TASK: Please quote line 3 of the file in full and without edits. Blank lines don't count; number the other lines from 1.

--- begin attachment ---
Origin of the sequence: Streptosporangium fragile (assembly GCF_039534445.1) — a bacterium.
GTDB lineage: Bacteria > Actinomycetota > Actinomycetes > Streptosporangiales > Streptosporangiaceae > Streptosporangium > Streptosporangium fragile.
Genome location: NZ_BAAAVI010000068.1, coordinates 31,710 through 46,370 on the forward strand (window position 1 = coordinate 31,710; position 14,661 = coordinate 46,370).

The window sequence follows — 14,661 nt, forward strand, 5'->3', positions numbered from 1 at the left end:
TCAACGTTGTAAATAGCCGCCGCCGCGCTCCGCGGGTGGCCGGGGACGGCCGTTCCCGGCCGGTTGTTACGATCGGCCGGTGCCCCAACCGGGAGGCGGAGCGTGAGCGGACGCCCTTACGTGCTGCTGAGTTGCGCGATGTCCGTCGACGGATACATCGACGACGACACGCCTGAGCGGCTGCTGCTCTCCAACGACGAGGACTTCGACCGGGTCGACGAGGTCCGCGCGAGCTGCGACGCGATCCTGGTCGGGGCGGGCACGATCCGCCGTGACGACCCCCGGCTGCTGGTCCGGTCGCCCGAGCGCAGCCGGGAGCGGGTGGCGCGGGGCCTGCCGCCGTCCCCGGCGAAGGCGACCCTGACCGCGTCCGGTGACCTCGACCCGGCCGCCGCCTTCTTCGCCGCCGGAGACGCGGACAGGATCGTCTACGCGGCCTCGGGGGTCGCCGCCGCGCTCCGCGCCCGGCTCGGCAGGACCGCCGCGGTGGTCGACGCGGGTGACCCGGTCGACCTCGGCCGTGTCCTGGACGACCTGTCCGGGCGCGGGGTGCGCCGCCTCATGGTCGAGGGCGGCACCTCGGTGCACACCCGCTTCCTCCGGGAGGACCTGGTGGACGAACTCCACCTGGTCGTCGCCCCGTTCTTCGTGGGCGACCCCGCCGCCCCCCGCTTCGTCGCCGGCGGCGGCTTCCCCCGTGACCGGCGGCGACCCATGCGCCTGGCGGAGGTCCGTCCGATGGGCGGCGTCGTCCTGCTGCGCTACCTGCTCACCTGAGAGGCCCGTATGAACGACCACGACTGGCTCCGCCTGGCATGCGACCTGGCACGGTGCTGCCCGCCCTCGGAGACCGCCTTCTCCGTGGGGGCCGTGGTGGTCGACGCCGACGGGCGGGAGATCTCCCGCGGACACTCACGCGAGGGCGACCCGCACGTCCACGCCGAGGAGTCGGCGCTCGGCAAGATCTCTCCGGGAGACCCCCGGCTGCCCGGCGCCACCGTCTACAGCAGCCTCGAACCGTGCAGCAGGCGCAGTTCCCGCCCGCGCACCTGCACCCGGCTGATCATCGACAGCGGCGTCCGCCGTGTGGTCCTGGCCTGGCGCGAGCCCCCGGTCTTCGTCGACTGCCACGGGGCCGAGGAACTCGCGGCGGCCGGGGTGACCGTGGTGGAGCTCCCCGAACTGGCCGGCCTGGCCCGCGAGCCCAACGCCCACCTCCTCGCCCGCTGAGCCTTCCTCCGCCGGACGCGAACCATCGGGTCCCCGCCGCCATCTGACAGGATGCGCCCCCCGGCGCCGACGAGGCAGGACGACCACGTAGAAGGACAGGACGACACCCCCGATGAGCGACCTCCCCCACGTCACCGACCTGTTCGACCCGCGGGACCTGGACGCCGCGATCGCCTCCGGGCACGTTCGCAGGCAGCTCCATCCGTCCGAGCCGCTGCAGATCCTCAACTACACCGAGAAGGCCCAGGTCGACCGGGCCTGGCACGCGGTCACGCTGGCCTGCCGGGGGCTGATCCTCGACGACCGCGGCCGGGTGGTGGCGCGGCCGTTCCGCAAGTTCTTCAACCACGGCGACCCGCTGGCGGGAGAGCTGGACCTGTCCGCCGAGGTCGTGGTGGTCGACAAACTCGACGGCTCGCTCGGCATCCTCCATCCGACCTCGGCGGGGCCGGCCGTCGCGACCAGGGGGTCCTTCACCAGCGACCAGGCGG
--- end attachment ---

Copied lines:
Genome location: NZ_BAAAVI010000068.1, coordinates 31,710 through 46,370 on the forward strand (window position 1 = coordinate 31,710; position 14,661 = coordinate 46,370).